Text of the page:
(Conversely, I remember noticing in college that "free thinkers" always seemed to think in exactly the same way. And isn't it notorious how all abstract art and experimental literature-- obsessed as it is by rejecting the stultifying weight of the past, and tradition, and convention-- is drearily samey?)

I delight in films like Regarding Henry or The Vow that are about a quest of self-discovery. I adore stories about people seeking meaning in their lives, or reconnecting with their past. I like characters like Data in Star Trek: The Next Generation or Seven of Nine of Star Trek: Voyager who are seeking to find an identity. As drama, it is both inexpressibly poignant and endlessly compelling.

I think also of Pope Benedict's electrifying words:

Are we not perhaps all afraid in some way? If we let Christ enter fully into our lives, if we open ourselves totally to him, are we not afraid that He might take something away from us? Are we not perhaps afraid to give up something significant, something unique, something that makes life so beautiful? Do we not then risk ending up diminished and deprived of our freedom? . . . No! If we let Christ into our lives, we lose nothing, nothing, absolutely nothing of what makes life free, beautiful and great. No! Only in this friendship are the doors of life opened wide. Only in this friendship is the great potential of human existence truly revealed. Only in this friendship do we experience beauty and liberation. And so, today, with great strength and great conviction, on the basis of long personal experience of life, I say to you, dear young people: Do not be afraid of Christ! He takes nothing away, and he gives you everything. When we give ourselves to him, we receive a hundredfold in return. Yes, open, open wide the doors to Christ – and you will find true life. Amen.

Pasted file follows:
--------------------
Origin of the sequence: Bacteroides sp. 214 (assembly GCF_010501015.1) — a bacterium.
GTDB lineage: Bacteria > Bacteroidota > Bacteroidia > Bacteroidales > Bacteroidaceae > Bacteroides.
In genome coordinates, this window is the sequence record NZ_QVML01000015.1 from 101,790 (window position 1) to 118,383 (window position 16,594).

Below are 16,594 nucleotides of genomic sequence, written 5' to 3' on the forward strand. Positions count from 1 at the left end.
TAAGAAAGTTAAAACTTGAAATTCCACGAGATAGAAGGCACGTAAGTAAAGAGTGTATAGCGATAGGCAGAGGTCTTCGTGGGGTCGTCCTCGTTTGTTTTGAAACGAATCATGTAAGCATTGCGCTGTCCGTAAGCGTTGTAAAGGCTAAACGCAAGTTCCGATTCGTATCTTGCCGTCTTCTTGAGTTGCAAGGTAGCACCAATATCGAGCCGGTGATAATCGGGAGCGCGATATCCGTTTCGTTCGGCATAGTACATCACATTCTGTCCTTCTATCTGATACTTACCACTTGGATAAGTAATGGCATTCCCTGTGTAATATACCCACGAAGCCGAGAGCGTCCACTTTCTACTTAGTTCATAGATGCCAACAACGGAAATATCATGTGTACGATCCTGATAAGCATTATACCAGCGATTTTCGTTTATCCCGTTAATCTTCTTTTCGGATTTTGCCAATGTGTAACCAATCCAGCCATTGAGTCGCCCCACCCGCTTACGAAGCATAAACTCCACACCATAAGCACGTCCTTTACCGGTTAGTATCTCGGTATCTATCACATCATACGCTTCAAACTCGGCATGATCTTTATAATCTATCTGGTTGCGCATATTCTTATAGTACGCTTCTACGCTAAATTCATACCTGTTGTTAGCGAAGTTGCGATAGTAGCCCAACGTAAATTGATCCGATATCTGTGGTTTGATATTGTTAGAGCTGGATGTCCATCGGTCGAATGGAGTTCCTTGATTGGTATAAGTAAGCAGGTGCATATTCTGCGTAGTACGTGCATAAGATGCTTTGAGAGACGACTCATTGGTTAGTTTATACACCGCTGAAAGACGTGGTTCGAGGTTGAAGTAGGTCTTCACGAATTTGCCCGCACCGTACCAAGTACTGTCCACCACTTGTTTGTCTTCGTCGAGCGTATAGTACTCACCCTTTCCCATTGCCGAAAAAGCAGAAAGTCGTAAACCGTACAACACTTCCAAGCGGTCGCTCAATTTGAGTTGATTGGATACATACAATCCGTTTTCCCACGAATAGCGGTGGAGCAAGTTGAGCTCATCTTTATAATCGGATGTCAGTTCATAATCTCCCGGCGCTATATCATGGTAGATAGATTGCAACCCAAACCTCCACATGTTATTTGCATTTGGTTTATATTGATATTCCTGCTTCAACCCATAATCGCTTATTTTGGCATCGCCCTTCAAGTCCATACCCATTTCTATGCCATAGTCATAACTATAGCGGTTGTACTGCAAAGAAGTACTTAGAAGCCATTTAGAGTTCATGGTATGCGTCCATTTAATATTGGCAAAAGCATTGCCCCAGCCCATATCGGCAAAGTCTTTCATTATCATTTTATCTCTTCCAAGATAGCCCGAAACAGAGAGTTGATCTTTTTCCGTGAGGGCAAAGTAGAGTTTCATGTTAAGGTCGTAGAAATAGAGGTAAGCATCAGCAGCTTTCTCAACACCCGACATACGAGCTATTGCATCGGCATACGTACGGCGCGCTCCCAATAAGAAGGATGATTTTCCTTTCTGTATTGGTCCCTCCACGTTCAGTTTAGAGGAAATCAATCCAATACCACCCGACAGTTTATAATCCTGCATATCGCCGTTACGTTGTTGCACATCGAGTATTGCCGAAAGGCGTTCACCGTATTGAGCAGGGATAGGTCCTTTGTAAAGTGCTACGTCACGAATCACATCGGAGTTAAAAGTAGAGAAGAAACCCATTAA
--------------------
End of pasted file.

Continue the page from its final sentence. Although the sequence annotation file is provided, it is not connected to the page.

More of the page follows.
Don't all of us, as Catholics, feel the frustration of trying to explain that the Faith is not a strait-jacket, a dead end, a mental prison, but rather the very opposite of all these things? That "thinking with the Church" is exactly what stops us from nose-diving into all the boring and futile pits-- cynicism, nihilism, Pollyanna-ish optimism, hippydom, Epicureanism, existentalism, careerism, libertarianism, and so on ad infinitum-- where we lose any hope of wholeness or sanity or freshness? (Admittedly, this point probably won't make any sense to someone who hasn't felt this already.)

I also feel that the whole notion of self-discovery makes little sense without certain religious concepts, such as the soul, free will, Providence and vocation (I don't understand how their can be a non-religious understanding of vocation).

I'm not saying Blamire is wrong. But I hope he's wrong. It would sadden me to think that the psychological drama of self-discovery-- our own, and those of other people, real and imaginary-- is something we must relinquish as Christians. Or that it has to be something narcissistic or turned in on itself.